A Podiatrist Can Treat My Broken Foot? YES!

IMPORTANT COVID-19 INFORMATION

At this time, our office continues to be open to new and existing patients. We use hospital-grade sanitizers and are taking measures to ensure patients maintain social distancing by not having anyone wait in our reception room with others. We are continuing operation in an effort to keep patients out of the urgent care clinics and hospital emergency departments, which increases the chances of being exposed to the virus. We have x-ray and ultrasound in the office to prevent you from having to go elsewhere.

For those patients who cannot or wish not to visit the office, we are offering private video telemedicine visits. Simply call the office at 713-785-7881 and ask for an e-visit and we will be happy to get you set up for an immediate appointment. You can also request an appointment through our website.

Common foot fractures seen by Houston podiatristNo one plans to break their foot.  It just happens.  You can twist the wrong way playing a sport, step into a hole in the parking lot, or trip and fall.  Foot fractures are unique in that you have to bear weight on your foot after it heals.  For that reason, it is crucial to have your foot evaluated and treated.  In Houston, TX, a podiatrist is uniquely suited to handle this all in the office...no waiting in the ER!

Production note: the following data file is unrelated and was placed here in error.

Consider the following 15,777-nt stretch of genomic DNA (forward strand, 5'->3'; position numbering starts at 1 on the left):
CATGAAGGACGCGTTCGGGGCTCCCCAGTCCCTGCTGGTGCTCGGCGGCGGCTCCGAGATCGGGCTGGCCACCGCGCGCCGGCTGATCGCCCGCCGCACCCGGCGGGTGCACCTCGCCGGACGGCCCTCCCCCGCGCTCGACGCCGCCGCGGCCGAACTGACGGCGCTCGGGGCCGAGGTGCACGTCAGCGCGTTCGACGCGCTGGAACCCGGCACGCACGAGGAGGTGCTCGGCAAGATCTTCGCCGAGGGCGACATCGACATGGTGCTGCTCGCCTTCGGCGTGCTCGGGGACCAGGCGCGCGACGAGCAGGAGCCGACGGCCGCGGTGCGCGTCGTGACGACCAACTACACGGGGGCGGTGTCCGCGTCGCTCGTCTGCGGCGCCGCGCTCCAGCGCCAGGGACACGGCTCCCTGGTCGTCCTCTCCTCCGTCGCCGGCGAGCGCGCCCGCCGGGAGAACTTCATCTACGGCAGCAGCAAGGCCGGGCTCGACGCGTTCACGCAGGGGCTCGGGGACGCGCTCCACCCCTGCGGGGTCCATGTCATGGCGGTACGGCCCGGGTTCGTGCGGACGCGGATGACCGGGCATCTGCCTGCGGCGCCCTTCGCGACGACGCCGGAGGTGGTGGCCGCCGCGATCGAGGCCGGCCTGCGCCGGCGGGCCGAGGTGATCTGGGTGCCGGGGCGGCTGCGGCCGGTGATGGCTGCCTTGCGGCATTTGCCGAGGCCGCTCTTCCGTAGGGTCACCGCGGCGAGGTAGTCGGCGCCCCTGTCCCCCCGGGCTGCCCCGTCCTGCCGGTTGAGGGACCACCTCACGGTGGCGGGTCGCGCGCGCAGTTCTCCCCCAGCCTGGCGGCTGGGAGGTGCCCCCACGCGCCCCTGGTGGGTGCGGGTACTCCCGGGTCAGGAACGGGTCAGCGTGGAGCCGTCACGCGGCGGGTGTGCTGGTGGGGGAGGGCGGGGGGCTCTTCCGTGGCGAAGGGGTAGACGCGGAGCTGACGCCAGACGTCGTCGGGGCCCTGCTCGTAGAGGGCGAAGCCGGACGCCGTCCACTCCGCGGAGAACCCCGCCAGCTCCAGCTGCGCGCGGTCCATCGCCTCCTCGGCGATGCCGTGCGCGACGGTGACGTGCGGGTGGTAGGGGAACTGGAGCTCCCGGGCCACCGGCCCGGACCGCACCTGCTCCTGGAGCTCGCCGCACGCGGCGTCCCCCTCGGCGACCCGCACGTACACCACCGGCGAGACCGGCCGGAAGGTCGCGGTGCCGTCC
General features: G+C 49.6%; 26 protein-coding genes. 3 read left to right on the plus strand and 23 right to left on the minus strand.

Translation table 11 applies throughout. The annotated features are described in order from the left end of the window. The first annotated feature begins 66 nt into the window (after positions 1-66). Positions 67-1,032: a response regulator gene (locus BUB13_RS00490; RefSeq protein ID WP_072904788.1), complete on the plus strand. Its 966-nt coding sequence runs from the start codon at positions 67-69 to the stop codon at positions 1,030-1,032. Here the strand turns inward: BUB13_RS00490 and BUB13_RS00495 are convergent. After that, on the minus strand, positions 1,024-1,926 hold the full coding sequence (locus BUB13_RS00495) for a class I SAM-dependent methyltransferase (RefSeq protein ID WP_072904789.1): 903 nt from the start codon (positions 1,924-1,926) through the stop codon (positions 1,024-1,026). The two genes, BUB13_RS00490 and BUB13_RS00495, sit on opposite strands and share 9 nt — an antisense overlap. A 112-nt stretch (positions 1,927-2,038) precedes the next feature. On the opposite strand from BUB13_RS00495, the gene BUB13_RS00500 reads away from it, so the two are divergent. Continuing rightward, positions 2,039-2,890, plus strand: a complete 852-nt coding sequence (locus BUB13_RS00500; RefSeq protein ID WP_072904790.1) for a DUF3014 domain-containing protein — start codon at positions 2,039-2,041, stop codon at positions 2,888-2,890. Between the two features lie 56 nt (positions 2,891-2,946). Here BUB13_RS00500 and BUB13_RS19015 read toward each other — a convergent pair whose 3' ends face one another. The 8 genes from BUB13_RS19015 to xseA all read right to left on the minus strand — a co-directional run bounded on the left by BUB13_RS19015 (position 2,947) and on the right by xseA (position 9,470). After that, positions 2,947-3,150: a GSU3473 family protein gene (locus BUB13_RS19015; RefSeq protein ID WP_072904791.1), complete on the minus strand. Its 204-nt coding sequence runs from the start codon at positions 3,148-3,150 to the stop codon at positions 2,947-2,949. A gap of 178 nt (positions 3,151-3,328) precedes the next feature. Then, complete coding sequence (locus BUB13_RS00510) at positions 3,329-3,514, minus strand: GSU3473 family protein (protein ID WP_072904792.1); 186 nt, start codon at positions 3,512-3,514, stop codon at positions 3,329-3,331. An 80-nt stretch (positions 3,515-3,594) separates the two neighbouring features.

A fracture is a break in the bone, which is caused by trauma. The foot or ankle will appear bruised and swollen and will likely be very painful. A fracture is often not displaced and may be simply treated by immobilizing the foot, ankle, and leg to allow the bone to heal. There are times where the fracture is more severe and will need to be corrected surgically.

A stress fracture is not caused by a particular trauma but rather a continuous repetitive stress. This type of fracture is often seen in athletes and “weekend warriors.”  A stress fracture, however, can happen to anyone. It does not present with bruising, but rather with a moderate amount of swelling. The pain is not severe, but can often be described as a bad ache. It is important to have a stress fracture immobilized to allow the bone to heal, recover, and return to full strength. Once healed, we use orthotics to manage the pressure and stress on the bone which will prevent a reoccurrence of the fracture.

Dr. Andrew Schneider
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Dr. Andrew Schneider is a podiatrist and foot surgeon at Tanglewood Foot Specialists in Houston, TX.